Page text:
What chances do children have against COVID-19? Is the answer hidden within the thymus?

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Gunes H., Dincer S., Acipayam C., Yurttutan S., Ozkars M. Y.

EUROPEAN JOURNAL OF PEDIATRICS, vol.180, no.3, pp.983-986, 2021 (SCI-Expanded) identifier identifier identifier

  • Publication Type: Article / Article
  • Volume: 180 Issue: 3
  • Publication Date: 2021
  • Doi Number: 10.1007/s00431-020-03841-y
  • Journal Indexes: Science Citation Index Expanded (SCI-EXPANDED), Scopus, Academic Search Premier, BIOSIS, CAB Abstracts, CINAHL, EMBASE, MEDLINE
  • Page Numbers: pp.983-986
  • Keywords: Children, Coronavirus, COVID-19, Immunosenescence, SARS-CoV-2, Thymus, RESPIRATORY SYNDROME CORONAVIRUS, REPLICATION
  • Erciyes University Affiliated: No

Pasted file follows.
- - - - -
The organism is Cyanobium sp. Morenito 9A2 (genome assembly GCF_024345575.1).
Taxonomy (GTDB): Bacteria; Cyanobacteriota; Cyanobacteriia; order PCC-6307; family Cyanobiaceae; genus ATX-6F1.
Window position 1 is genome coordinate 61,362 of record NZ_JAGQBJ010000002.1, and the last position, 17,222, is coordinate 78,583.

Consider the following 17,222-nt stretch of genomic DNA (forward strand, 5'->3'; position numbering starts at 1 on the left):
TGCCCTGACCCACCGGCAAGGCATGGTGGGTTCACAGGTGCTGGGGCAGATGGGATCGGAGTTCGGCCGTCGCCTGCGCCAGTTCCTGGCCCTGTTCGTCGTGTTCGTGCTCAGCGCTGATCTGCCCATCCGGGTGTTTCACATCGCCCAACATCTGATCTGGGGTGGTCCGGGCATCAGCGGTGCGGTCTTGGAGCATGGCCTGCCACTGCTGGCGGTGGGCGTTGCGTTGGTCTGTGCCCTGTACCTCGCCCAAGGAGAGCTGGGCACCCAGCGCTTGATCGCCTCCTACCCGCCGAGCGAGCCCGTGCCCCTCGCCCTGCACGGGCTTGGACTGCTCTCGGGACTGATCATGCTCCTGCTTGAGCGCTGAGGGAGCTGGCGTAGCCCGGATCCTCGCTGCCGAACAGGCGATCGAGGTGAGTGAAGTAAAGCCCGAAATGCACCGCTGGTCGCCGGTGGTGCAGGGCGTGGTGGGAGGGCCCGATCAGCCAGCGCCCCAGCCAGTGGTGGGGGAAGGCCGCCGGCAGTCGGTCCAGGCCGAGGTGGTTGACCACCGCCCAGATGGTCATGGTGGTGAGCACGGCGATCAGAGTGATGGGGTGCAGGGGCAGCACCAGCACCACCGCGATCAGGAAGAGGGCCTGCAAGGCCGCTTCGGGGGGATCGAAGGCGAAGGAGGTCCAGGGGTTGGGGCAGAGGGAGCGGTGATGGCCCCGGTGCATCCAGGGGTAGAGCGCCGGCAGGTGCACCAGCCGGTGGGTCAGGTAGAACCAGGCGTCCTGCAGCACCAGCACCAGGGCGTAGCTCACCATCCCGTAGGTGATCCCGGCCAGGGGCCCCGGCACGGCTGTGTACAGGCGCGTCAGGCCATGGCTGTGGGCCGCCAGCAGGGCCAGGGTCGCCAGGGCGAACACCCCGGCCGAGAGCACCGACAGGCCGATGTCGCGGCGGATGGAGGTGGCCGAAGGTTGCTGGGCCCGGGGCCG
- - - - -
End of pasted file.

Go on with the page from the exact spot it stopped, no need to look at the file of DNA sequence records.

A new type of coronavirus named as SARS-CoV-2 pandemic has begun to threaten human health. As with other types of coronaviruses, SARS-CoV-2 affects children less frequently, and it has been observed that the disease is mild. In the pathogenesis of a standard viral infection, the pathogen's contact with the mucosa is initially followed by an innate immunity response. T cells are the primary decisive element in adaptive immunity capability. For this reason, the adaptive immune response mediated by the thymus is a process that regulates the immune response responsible for preventing invasive damage from a virus. Regulatory T cells (T-reg) are active during the early periods of life and have precise roles in immunomodulation. The thymus is highly active in the intrauterine and neonatal period; it begins to shrink after birth and continues its activity until adolescence. The loss of T-reg function by age results in difficulty with the control of the immune response, increased inflammation as shown in coronavirus disease (COVID-19) as an inflammatory storm. Also, the thymus is typically able to replace the T cells destroyed by apoptosis caused by the virus. Thymus and T cells are the key factors of pathogenesis of SARS-CoV-2 in children.